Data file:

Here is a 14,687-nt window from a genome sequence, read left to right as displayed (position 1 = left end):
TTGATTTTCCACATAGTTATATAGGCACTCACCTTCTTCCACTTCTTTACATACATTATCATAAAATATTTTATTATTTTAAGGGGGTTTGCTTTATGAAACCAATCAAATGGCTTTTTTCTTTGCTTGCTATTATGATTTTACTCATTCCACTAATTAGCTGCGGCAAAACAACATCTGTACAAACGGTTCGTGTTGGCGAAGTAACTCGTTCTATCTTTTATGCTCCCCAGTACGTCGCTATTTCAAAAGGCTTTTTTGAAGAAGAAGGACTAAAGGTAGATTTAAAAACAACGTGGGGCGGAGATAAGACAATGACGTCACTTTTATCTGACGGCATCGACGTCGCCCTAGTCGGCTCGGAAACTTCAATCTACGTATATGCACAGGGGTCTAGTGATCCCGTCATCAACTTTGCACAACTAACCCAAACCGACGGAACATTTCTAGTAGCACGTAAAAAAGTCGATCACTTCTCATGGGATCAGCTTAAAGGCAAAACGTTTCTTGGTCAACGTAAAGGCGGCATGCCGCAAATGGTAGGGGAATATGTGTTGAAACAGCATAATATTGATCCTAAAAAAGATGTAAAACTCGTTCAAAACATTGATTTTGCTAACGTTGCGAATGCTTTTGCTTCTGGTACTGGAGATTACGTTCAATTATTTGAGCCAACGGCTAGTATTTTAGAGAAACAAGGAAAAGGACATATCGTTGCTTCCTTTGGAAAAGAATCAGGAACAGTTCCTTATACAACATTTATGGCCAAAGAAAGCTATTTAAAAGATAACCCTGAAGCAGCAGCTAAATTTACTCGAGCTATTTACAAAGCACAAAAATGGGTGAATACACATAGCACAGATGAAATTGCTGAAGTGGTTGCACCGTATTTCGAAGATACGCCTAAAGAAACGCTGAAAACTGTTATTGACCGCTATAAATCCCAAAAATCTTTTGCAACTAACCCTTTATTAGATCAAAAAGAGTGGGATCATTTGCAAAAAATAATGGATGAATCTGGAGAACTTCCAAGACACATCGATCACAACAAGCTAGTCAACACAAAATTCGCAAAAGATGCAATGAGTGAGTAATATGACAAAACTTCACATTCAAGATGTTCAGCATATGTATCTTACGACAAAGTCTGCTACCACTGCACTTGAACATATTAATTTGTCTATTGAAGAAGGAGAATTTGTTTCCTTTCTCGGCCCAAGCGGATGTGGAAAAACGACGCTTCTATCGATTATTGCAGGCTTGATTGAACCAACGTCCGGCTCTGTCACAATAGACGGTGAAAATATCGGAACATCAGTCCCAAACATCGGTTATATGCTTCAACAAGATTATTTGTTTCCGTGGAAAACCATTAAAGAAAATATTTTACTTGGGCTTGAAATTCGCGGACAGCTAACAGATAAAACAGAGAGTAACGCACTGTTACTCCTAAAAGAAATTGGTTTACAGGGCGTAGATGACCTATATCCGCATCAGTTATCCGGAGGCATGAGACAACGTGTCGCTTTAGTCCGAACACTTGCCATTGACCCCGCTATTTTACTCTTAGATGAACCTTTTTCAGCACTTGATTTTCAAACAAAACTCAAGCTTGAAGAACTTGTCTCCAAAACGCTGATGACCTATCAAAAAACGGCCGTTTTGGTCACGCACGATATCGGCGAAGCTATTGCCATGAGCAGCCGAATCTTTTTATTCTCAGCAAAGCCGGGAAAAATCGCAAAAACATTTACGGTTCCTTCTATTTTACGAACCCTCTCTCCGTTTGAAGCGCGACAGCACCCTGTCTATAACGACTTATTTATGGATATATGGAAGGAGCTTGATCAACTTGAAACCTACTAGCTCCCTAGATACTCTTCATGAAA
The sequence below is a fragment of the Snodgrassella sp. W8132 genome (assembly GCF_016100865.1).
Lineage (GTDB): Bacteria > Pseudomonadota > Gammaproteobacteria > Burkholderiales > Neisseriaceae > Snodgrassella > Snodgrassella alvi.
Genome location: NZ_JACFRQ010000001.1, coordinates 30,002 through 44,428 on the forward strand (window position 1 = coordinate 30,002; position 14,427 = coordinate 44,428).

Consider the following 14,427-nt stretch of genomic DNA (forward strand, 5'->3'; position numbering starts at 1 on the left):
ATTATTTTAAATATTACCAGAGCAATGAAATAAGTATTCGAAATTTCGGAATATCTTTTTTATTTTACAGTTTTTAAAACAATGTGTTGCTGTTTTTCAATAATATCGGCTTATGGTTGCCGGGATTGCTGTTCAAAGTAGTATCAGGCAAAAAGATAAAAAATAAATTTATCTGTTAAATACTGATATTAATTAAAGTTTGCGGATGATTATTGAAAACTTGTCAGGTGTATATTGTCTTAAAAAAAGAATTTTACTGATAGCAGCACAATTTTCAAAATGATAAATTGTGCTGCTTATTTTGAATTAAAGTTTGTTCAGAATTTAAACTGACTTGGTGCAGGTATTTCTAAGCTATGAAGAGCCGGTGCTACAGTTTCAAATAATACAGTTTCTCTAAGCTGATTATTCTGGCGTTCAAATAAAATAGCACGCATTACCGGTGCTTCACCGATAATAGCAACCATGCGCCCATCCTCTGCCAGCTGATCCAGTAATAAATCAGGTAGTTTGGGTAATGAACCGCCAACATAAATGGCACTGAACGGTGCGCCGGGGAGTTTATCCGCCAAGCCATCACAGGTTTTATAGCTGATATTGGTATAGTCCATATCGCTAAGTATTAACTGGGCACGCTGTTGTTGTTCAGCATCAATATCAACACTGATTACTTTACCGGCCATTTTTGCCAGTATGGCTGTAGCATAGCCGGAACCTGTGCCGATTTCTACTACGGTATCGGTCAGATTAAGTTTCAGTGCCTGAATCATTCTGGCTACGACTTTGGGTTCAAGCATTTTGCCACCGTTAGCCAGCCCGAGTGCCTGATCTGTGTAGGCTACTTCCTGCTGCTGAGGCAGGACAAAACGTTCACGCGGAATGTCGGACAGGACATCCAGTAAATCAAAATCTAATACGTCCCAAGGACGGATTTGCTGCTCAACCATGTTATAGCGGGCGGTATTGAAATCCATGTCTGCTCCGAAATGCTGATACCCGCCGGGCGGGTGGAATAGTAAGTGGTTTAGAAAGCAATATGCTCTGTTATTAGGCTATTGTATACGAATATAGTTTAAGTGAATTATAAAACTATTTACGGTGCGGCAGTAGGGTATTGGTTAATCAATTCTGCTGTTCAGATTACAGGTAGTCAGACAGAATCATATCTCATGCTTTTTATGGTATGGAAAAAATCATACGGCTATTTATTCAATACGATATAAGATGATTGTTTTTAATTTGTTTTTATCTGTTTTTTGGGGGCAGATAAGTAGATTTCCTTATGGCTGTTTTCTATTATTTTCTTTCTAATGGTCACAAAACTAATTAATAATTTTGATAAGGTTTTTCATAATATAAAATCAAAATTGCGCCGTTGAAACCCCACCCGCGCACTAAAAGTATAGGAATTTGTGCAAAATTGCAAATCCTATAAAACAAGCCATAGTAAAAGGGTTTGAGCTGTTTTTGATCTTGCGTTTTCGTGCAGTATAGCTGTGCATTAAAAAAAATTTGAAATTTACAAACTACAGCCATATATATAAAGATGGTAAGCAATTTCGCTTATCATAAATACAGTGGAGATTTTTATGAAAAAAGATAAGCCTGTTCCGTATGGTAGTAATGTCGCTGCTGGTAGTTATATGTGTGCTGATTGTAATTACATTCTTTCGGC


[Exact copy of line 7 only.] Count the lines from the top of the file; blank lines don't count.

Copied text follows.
ATTATTTTAAATATTACCAGAGCAATGAAATAAGTATTCGAAATTTCGGAATATCTTTTTTATTTTACAGTTTTTAAAACAATGTGTTGCTGTTTTTCAATAATATCGGCTTATGGTTGCCGGGATTGCTGTTCAAAGTAGTATCAGGCAAAAAGATAAAAAATAAATTTATCTGTTAAATACTGATATTAATTAAAGTTTGCGGATGATTATTGAAAACTTGTCAGGTGTATATTGTCTTAAAAAAAGAATTTTACTGATAGCAGCACAATTTTCAAAATGATAAATTGTGCTGCTTATTTTGAATTAAAGTTTGTTCAGAATTTAAACTGACTTGGTGCAGGTATTTCTAAGCTATGAAGAGCCGGTGCTACAGTTTCAAATAATACAGTTTCTCTAAGCTGATTATTCTGGCGTTCAAATAAAATAGCACGCATTACCGGTGCTTCACCGATAATAGCAACCATGCGCCCATCCTCTGCCAGCTGATCCAGTAATAAATCAGGTAGTTTGGGTAATGAACCGCCAACATAAATGGCACTGAACGGTGCGCCGGGGAGTTTATCCGCCAAGCCATCACAGGTTTTATAGCTGATATTGGTATAGTCCATATCGCTAAGTATTAACTGGGCACGCTGTTGTTGTTCAGCATCAATATCAACACTGATTACTTTACCGGCCATTTTTGCCAGTATGGCTGTAGCATAGCCGGAACCTGTGCCGATTTCTACTACGGTATCGGTCAGATTAAGTTTCAGTGCCTGAATCATTCTGGCTACGACTTTGGGTTCAAGCATTTTGCCACCGTTAGCCAGCCCGAGTGCCTGATCTGTGTAGGCTACTTCCTGCTGCTGAGGCAGGACAAAACGTTCACGCGGAATGTCGGACAGGACATCCAGTAAATCAAAATCTAATACGTCCCAAGGACGGATTTGCTGCTCAACCATGTTATAGCGGGCGGTATTGAAATCCATGTCTGCTCCGAAATGCTGATACCCGCCGGGCGGGTGGAATAGTAAGTGGTTTAGAAAGCAATATGCTCTGTTATTAGGCTATTGTATACGAATATAGTTTAAGTGAATTATAAAACTATTTACGGTGCGGCAGTAGGGTATTGGTTAATCAATTCTGCTGTTCAGATTACAGGTAGTCAGACAGAATCATATCTCATGCTTTTTATGGTATGGAAAAAATCATACGGCTATTTATTCAATACGATATAAGATGATTGTTTTTAATTTGTTTTTATCTGTTTTTTGGGGGCAGATAAGTAGATTTCCTTATGGCTGTTTTCTATTATTTTCTTTCTAATGGTCACAAAACTAATTAATAATTTTGATAAGGTTTTTCATAATATAAAATCAAAATTGCGCCGTTGAAACCCCACCCGCGCACTAAAAGTATAGGAATTTGTGCAAAATTGCAAATCCTATAAAACAAGCCATAGTAAAAGGGTTTGAGCTGTTTTTGATCTTGCGTTTTCGTGCAGTATAGCTGTGCATTAAAAAAAATTTGAAATTTACAAACTACAGCCATATATATAAAGATGGTAAGCAATTTCGCTTATCATAAATACAGTGGAGATTTTTATGAAAAAAGATAAGCCTGTTCCGTATGGTAGTAATGTCGCTGCTGGTAGTTATATGTGTGCTGATTGTAATTACATTCTTTCGGC